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Where, oh, where has the wow gone?

Transcending 'cool' requires 2 things

Kevin Maney, 01.12.05, 2:38 PM ET

Where is the wow?

Not many years ago, it seemed like a constant stream of new technology made even hard-boiled techno-weenies go, ''Wow!'' We're talking epiphanies -- thunderbolts that get industry types thinking of products and applications they never considered before.

But, at least for the moment, that's missing. The wow is gone.

This was made clear last week in Las Vegas at the Consumer Electronics Show, the biggest tech trade show of the year. Companies go out of their way to introduce their hottest whiz-bang doodads at CES. Yet in one conversation after another, attendees had a similar reaction: Nothing at the show blew their minds. Most of the technology on the vast, cacophonous floor seemed like more of the same, just improved.

''Nothing breakthrough that I could see,'' says industry analyst Gary Arlen. ''This was a year of maturity and catch-up -- integrating ideas that were announced and developed the past few years.''

Don't get me wrong: CES featured plenty of stuff that was cool. Lots and lots of cool. Video players the size of a deck of cards. Wireless systems that can fling music and movies to any player in the house. Wireless headphones built into a knit ski cap.

But there's a difference between cool and wow. Cool is design. It's incremental. Sony's new PlayStation Portable, unveiled at CES, is cool. It takes handheld gaming to the next level. But it doesn't transform portable game playing or open up grand new possibilities.

Wow was Napster, which blew the doors open for online music. Wow was Mosaic -- the first graphical Web browser -- which made people realize the Internet could be used by everyone. Wow was the BlackBerry, which meant you could get e-mail anywhere, not just at your desk.

So why is wow on the wane?

Well, tech folks have a couple of thoughts. Part of it could be that we -- the tech industry, the media, many consumers -- are all just jaded. The Internet boom of the late-1990s was a truly miraculous wow. And it engendered a giddy feeling among the public that technology could do anything -- if not now, then a few years out.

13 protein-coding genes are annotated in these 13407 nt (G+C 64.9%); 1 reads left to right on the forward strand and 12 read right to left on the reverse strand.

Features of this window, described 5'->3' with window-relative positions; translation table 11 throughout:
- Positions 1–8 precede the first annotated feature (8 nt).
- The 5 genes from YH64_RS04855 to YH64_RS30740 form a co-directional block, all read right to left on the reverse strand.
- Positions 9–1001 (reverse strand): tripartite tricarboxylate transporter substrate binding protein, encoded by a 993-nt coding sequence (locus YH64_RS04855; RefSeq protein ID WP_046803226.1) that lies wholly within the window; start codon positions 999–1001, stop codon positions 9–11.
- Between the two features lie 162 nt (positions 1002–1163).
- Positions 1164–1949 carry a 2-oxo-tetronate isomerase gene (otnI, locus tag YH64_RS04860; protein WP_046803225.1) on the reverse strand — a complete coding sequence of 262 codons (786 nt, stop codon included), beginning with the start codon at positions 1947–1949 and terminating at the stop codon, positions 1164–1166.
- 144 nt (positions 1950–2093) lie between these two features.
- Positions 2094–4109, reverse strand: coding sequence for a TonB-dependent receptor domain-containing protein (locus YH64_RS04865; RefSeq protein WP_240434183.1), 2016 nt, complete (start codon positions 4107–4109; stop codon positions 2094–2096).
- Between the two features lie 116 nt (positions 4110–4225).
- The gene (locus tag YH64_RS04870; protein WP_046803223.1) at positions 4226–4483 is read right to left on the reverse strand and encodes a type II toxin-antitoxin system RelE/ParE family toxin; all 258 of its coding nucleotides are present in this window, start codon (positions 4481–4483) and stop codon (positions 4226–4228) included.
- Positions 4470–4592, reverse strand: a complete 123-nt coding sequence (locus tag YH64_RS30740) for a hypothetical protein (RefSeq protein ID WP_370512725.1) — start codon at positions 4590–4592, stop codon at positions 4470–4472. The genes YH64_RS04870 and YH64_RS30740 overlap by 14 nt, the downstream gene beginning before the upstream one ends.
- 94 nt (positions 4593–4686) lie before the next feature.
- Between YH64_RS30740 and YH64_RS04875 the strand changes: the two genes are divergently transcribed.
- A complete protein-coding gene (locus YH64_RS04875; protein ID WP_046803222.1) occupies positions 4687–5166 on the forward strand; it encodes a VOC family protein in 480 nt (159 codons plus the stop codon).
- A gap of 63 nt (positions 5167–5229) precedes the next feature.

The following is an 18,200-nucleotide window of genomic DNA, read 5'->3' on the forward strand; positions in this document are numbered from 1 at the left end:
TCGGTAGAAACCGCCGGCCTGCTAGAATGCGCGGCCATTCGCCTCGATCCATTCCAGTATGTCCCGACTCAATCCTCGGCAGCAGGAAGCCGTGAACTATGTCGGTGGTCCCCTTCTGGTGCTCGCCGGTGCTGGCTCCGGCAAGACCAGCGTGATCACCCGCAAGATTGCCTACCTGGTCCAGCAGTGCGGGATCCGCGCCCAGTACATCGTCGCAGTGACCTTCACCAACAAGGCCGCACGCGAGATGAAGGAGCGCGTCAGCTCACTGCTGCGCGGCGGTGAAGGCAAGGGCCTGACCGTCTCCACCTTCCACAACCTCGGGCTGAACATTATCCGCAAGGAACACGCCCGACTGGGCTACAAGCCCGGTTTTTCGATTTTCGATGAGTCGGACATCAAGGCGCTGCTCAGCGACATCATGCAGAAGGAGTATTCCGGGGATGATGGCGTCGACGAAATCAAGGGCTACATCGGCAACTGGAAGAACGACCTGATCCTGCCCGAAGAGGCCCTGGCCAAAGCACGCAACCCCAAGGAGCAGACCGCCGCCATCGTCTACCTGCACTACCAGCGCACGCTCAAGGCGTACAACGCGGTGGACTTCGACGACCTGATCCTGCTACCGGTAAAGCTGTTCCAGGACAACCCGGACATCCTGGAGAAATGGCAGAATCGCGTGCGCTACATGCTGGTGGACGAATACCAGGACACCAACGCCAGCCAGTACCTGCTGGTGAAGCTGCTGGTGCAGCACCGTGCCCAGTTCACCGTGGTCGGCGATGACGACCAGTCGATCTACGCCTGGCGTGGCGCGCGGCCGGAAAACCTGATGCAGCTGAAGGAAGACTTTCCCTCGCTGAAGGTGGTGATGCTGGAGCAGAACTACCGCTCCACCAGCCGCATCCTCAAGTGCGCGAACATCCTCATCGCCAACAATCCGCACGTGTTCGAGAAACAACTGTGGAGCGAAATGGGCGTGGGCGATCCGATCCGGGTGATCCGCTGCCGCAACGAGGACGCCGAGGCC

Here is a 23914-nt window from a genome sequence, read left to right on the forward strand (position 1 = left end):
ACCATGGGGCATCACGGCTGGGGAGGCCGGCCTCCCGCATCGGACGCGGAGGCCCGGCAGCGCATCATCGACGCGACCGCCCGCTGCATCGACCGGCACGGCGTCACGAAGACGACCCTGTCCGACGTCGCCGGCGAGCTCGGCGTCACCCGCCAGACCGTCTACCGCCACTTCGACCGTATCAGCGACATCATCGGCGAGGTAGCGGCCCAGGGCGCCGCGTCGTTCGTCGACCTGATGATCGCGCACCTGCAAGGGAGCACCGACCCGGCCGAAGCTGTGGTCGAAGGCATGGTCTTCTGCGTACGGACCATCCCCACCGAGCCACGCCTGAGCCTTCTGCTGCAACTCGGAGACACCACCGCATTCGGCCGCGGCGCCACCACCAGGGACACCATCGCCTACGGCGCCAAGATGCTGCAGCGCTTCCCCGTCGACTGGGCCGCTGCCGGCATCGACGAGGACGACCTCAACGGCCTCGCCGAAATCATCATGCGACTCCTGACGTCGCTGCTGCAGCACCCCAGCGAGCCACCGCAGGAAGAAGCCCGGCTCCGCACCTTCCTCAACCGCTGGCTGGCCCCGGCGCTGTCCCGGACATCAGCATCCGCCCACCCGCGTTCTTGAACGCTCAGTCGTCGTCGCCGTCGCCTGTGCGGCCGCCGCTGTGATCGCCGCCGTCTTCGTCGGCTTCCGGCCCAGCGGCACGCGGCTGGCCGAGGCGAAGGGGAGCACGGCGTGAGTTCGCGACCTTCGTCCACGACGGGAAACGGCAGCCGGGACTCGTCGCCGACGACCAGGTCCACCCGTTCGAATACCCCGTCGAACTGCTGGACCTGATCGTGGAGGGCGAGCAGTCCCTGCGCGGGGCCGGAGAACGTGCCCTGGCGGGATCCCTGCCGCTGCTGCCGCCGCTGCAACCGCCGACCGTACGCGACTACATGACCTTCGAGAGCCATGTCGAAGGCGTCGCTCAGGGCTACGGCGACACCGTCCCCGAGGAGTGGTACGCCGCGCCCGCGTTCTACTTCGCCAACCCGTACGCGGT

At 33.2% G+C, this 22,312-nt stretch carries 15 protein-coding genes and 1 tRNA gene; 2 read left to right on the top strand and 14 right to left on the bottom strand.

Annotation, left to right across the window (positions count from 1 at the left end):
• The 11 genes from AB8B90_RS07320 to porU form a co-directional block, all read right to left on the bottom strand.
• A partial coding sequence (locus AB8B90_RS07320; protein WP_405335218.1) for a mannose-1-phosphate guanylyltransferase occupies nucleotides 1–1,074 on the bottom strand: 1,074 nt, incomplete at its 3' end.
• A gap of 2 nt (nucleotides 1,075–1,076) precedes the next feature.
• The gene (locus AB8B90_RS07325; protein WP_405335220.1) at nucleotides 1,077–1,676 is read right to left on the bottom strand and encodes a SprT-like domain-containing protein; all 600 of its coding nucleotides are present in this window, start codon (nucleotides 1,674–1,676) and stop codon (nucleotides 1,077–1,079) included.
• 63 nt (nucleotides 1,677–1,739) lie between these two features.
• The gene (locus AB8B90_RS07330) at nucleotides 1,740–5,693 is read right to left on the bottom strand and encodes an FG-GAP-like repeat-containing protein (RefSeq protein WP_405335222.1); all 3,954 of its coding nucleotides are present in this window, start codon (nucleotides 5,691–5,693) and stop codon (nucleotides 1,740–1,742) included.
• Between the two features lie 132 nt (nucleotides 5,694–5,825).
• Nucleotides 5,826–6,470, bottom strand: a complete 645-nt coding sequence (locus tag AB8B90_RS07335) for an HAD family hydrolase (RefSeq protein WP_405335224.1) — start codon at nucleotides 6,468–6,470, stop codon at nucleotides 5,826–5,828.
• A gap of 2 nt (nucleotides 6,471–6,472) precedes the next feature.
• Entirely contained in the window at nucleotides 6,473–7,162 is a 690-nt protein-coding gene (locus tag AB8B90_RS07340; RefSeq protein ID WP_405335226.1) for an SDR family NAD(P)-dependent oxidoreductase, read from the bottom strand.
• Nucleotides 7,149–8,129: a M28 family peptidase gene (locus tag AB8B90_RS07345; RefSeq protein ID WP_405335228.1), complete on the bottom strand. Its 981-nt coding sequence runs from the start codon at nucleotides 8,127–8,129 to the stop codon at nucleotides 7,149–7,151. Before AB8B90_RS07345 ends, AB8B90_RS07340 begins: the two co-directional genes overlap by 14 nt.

Once astronauts landed on the moon, the space station and the shuttle didn't seem very exciting. Similarly, after the Internet, TV on a cellphone seems like no big whoop. It's kind of expected.

But the lack of exhilaration goes deeper than tech-world weariness. Real wows require two things to happen, and neither seems to be apparent at the moment.

First, someone has to invent a radical enabling technology -- hardware or software that's not much good on its own but can be used to build something that's never been built before. The microprocessor and MP3 compression for music were both enabling technologies.

Then, someone has to take that enabling technology and invent a life-altering way to use it. MP3 made it possible for Shawn Fanning to launch Napster from his dorm room. Apple Computer and others latched onto the microprocessor and created the PC.

''The PC changed my life, and I knew it right at the first moment I tried one,'' says Heidi Roizen, managing director of tech investment firm Mobius Venture Capital. That's what wow is about.

The products at CES this year probably didn't change anybody's life. Almost everything -- even the coolest stuff -- was an extension of a product that was invented years ago. Smaller and better cellphones. Bigger and better HDTV sets. Software that makes various devices work together.

''It's more of a case of digesting technology that's been invented than introducing new technology,'' says analyst Josh Bernoff of Forrester Research.

The most recent breakthrough in enabling technology was probably the great leap in disk drive capacity for ever-shrinking costs in astoundingly smaller packages. The wow products built on that advance: Apple's iPod and TiVo's digital video recorder -- both now a few years old.

Is wow gone for good? Nah. As Elmer Fudd might say, this is just a wow wespite.

No question that groundbreaking enabling technologies will emerge -- they always do, because corporate labs and garage entrepreneurs keep banging at the edges of research and development. Some wow-producing technologies are probably floating around already, though it can be hard to identify them [not for readers of this website! Ed.].

One possibility: ''Very shortly here, unimagined computing power and memory is going to be traveling around in everyone's pocket on their cellphones,'' says Joel Jewitt, an executive at wireless e-mail company Good Technology. ''There is going to be one honking amount of real estate for applications developers to play on.''

Some company about to open its doors [or a little company in Bothell, WA... Ed.] might be the one that creates the wow out of this power in a pocket, Jewitt says.


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